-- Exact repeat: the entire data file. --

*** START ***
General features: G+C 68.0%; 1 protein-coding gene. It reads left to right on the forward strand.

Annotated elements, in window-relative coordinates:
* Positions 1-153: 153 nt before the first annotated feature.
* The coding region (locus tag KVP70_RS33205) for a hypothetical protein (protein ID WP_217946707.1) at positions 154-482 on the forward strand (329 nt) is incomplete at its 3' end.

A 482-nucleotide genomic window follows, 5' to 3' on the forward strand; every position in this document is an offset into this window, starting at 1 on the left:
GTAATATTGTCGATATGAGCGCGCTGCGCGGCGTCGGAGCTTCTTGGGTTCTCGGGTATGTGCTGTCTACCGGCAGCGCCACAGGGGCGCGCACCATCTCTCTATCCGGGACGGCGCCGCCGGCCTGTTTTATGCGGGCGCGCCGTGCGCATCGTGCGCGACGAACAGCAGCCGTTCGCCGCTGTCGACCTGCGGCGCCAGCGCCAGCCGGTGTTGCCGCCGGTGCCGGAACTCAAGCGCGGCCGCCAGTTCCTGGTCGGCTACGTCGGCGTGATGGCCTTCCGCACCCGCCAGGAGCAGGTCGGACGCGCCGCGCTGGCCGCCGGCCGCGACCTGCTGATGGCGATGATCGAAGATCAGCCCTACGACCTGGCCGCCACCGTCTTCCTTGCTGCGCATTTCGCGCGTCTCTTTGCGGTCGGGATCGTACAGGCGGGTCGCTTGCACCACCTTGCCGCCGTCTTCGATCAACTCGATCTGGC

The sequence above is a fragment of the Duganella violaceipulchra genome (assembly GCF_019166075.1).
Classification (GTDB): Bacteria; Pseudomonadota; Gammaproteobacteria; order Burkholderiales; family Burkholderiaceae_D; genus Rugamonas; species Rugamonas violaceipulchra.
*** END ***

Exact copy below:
General features: G+C 68.0%; 1 protein-coding gene. It reads left to right on the forward strand.

Annotated elements, in window-relative coordinates:
* Positions 1-153: 153 nt before the first annotated feature.
* The coding region (locus tag KVP70_RS33205) for a hypothetical protein (protein ID WP_217946707.1) at positions 154-482 on the forward strand (329 nt) is incomplete at its 3' end.

A 482-nucleotide genomic window follows, 5' to 3' on the forward strand; every position in this document is an offset into this window, starting at 1 on the left:
GTAATATTGTCGATATGAGCGCGCTGCGCGGCGTCGGAGCTTCTTGGGTTCTCGGGTATGTGCTGTCTACCGGCAGCGCCACAGGGGCGCGCACCATCTCTCTATCCGGGACGGCGCCGCCGGCCTGTTTTATGCGGGCGCGCCGTGCGCATCGTGCGCGACGAACAGCAGCCGTTCGCCGCTGTCGACCTGCGGCGCCAGCGCCAGCCGGTGTTGCCGCCGGTGCCGGAACTCAAGCGCGGCCGCCAGTTCCTGGTCGGCTACGTCGGCGTGATGGCCTTCCGCACCCGCCAGGAGCAGGTCGGACGCGCCGCGCTGGCCGCCGGCCGCGACCTGCTGATGGCGATGATCGAAGATCAGCCCTACGACCTGGCCGCCACCGTCTTCCTTGCTGCGCATTTCGCGCGTCTCTTTGCGGTCGGGATCGTACAGGCGGGTCGCTTGCACCACCTTGCCGCCGTCTTCGATCAACTCGATCTGGC

The sequence above is a fragment of the Duganella violaceipulchra genome (assembly GCF_019166075.1).
Classification (GTDB): Bacteria; Pseudomonadota; Gammaproteobacteria; order Burkholderiales; family Burkholderiaceae_D; genus Rugamonas; species Rugamonas violaceipulchra.